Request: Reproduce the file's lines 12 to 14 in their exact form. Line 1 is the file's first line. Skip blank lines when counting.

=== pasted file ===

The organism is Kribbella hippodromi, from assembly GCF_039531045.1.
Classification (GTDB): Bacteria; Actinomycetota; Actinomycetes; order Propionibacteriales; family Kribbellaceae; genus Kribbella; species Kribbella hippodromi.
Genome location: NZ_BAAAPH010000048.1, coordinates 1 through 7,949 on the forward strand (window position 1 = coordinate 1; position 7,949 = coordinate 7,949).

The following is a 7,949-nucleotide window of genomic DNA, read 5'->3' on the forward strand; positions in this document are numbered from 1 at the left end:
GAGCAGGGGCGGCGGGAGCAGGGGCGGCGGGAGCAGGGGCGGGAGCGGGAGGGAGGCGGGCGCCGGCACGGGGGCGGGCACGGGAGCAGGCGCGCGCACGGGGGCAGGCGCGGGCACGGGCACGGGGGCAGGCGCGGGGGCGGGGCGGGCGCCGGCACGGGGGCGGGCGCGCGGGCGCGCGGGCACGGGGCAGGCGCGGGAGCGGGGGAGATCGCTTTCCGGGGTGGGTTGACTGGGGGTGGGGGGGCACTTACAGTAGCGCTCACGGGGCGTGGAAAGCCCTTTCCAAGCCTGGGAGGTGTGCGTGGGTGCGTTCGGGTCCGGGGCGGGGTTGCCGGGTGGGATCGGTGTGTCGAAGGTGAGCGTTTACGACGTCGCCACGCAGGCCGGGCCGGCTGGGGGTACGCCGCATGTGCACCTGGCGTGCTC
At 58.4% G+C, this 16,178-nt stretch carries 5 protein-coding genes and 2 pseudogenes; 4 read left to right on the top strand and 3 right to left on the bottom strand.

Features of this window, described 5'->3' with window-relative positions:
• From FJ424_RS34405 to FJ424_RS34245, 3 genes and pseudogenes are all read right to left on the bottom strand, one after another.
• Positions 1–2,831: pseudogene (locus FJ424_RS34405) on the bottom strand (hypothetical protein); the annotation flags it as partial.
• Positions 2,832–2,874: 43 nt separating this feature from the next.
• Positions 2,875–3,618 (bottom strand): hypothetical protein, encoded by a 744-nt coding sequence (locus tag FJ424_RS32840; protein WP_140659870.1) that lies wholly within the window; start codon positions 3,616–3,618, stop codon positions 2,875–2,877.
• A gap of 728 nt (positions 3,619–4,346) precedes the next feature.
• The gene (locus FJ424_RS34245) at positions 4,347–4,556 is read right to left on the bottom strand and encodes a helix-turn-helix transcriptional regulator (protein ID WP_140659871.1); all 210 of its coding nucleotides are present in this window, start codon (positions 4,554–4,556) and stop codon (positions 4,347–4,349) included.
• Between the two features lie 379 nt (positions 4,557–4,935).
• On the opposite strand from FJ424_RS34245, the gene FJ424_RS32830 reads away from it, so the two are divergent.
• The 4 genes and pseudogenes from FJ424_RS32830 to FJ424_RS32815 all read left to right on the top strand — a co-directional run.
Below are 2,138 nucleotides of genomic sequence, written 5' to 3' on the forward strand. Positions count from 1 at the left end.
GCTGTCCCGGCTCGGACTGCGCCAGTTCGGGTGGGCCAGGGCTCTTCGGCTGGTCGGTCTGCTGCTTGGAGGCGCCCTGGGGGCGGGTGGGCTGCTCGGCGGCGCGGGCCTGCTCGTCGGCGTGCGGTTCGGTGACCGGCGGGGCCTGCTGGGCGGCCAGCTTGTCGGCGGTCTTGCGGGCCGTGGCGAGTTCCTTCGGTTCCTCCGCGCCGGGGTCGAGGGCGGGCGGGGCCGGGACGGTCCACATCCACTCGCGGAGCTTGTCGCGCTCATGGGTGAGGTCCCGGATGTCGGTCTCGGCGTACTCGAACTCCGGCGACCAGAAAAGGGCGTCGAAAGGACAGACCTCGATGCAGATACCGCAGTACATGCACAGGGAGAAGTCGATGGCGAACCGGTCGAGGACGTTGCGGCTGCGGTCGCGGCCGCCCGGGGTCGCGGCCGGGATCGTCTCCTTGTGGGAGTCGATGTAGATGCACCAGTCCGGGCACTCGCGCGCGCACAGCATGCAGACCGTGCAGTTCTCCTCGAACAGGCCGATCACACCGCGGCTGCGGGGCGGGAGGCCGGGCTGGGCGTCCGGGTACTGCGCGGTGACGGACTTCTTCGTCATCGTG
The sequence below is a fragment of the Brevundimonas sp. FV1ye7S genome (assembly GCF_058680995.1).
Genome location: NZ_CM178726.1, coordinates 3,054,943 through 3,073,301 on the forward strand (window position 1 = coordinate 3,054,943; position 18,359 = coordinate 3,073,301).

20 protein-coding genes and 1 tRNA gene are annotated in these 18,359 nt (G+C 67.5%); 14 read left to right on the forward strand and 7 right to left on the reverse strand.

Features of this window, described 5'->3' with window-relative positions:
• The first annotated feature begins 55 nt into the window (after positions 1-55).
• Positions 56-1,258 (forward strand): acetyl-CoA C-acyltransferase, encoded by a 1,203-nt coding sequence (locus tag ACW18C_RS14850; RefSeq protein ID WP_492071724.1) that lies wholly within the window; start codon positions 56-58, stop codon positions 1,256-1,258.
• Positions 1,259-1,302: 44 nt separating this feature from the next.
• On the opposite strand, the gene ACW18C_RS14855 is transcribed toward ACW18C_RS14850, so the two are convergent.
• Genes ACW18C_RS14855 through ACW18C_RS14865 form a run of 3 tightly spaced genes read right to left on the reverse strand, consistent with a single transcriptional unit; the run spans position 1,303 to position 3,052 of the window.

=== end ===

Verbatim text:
• A gap of 728 nt (positions 3,619–4,346) precedes the next feature.
• The gene (locus FJ424_RS34245) at positions 4,347–4,556 is read right to left on the bottom strand and encodes a helix-turn-helix transcriptional regulator (protein ID WP_140659871.1); all 210 of its coding nucleotides are present in this window, start codon (positions 4,554–4,556) and stop codon (positions 4,347–4,349) included.
• Between the two features lie 379 nt (positions 4,557–4,935).